Already the title of the book is sublime Whatever You Say, Say Nothing!
This is the book by Gilles Peress. It’s an event.
Something rarely experienced. See the birth of a monument that will be in all libraries worthy of the name at the end of the year.
It has been awaited for almost 50 years, since that day in 1972 in Ireland that made history as Bloody Sunday.
Crazy work to follow a passion and give birth to a 10 kilog monument in 3 volumes.
This one combines with a rare intelligence: the subject, the testimony, the documentary fiction, the beauty of the photographs and the rare quality of the engraving.
It was with Gilles Peress that I did my first PHOTO report a century ago: an interview in Tuscany with Willy Fleckhaus, the legendary artistic director of Twen magazine. We later met in New York where we had found a nostalgic canteen: Pierre au Tunnel.
Like everyone else, I screamed at Gilles’ slowness to publish and distribute his images. And now, I understand: the strength of photography is to stop time, not to accelerate it!
Gilles Peress was born in France and studied political science and philosophy. The failures of 1968 in Paris, and the unbearable gap exposed between language – political, theoretical, and institutional – and reality, drove him to search for a new strategy for engaging with the world. In 1971, the camera became his intermediary, the tool he needed to process his relationship to reality and to keep his sanity.
Together with his friends and contemporaries Josef Koudelka and Raymond Depardon he pushed against the reductive reproduction of expected images that proliferated among Henri Cartier-Bresson’s imitators. His mature period began with the seminal book Telex Iran, which reset expectations for how photographs themselves in their construct as well as how photographic books could engage with a historical event like the Iranian Revolution. After Telex, Peress returned to Ireland throughout the 1980s to produce what has now become Whatever You Say, Say Nothing, the recently published, 1000 page narrative that Peter Galassi, Chief Curator of Photography at the Museum of Modern Art, described as having “the gripping immediacy and epic sweep of a novel by Tolstoy.”
Throughout the 1990s Peress devoted himself to extended explorations of the conflicts and genocides in Rwanda (The Silence) and the Balkans (Farewell to Bosnia; The Graves: Srebrenica and Vukovar), which evolved into Hate Thy Brother, a cycle of interlocking narratives in books and on walls. This period saw a further push into real-time installation, with shows at venues such as the Museum of Modern Art, the Pompidou, PS1 and the Corcoran happening nearly simultaneously with the conflicts they represented. In recent years, Peress has continued Hate Thy Brother by revisiting both archival work and the sites where it was made, and by extending the series to new locations, including Palestine and Israel.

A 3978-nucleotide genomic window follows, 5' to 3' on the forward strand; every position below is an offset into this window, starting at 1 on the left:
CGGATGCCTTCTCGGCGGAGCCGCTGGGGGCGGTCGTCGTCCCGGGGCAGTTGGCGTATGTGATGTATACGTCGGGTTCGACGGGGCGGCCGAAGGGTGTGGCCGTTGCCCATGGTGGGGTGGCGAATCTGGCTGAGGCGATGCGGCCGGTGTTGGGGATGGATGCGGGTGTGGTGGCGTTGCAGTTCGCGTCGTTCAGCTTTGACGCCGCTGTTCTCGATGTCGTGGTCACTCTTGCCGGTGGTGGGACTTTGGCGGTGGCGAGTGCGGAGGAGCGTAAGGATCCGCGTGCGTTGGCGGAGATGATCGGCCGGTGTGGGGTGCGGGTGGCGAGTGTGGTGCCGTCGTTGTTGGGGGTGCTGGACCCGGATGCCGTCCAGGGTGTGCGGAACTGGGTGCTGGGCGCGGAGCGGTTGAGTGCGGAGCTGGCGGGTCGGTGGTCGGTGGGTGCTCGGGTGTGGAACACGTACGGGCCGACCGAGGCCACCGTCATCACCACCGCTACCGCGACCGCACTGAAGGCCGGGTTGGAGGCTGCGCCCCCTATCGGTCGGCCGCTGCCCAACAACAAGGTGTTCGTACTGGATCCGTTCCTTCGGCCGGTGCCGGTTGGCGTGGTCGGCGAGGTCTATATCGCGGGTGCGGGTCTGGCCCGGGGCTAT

Peress’s highly influential body of work intentionally lives in the no man’s land between art, documentary, history, law, film, paper, and walls, striving perpetually to fight against the banalities of expectation while reaffirming the value of visual language. As Susie Linfield writes in The Cruel Radiance, “The postmoderns and poststructuralists saw themselves as the heirs of Walter Benjamin, but his dialectical imagination eluded them: they never grasped his way of seeing. They could not understand that a photograph is objective and subjective, found and made, dead and alive, withholding and revealing…..But Peress could. His genius has been to accomplish just what the postmoderns couldn’t: to incorporate a critique of photography’s objectivity into that obstinate bit of bourgeois folklore formerly known as truth. He embraces postmodern skepticism, but uses it to enlarge photographic possibilities rather than to discredit the medium.”
The publication of Whatever You Say, Say Nothing marks the beginning of a major retrospective period in Peress’s career, which will revisit his work from Iran, the Balkans, Israel and Palestine, and his adopted hometown of New York.
Gilles Peress : Whatever You Say, Say Nothing
Published by Steidl
Book design: Gilles Peress with Karina Eckmeier
Slipcase and typographic design by Yolanda Cuomo Studio
1960 pages, 1296 images
14.75 x 10 in. / 37.5 x 25.5 cm
Black and white
Two clothbound hardcovers and an otabind brochure packed in cardboard boxes,
housed in a tote bag
US $480.00 / € 425.00
Each Copy accompanied by Annals of the North
Gilles Peress, Chris Klatell : Annals of the North
Published by Steidl
Photographs: Gilles Peress
Text: Chris Klatell, Gilles Peress, Nan Richardson, Pauline Vermare
Book Design: Gilles Peress with Katina Eckmeier
Typography: Yolanda Cuomo
904 pages, 316 images
7.75 x 10.25 in. / 19.7 x 26 cm
Color and black & white
US $85.00 / € 75.00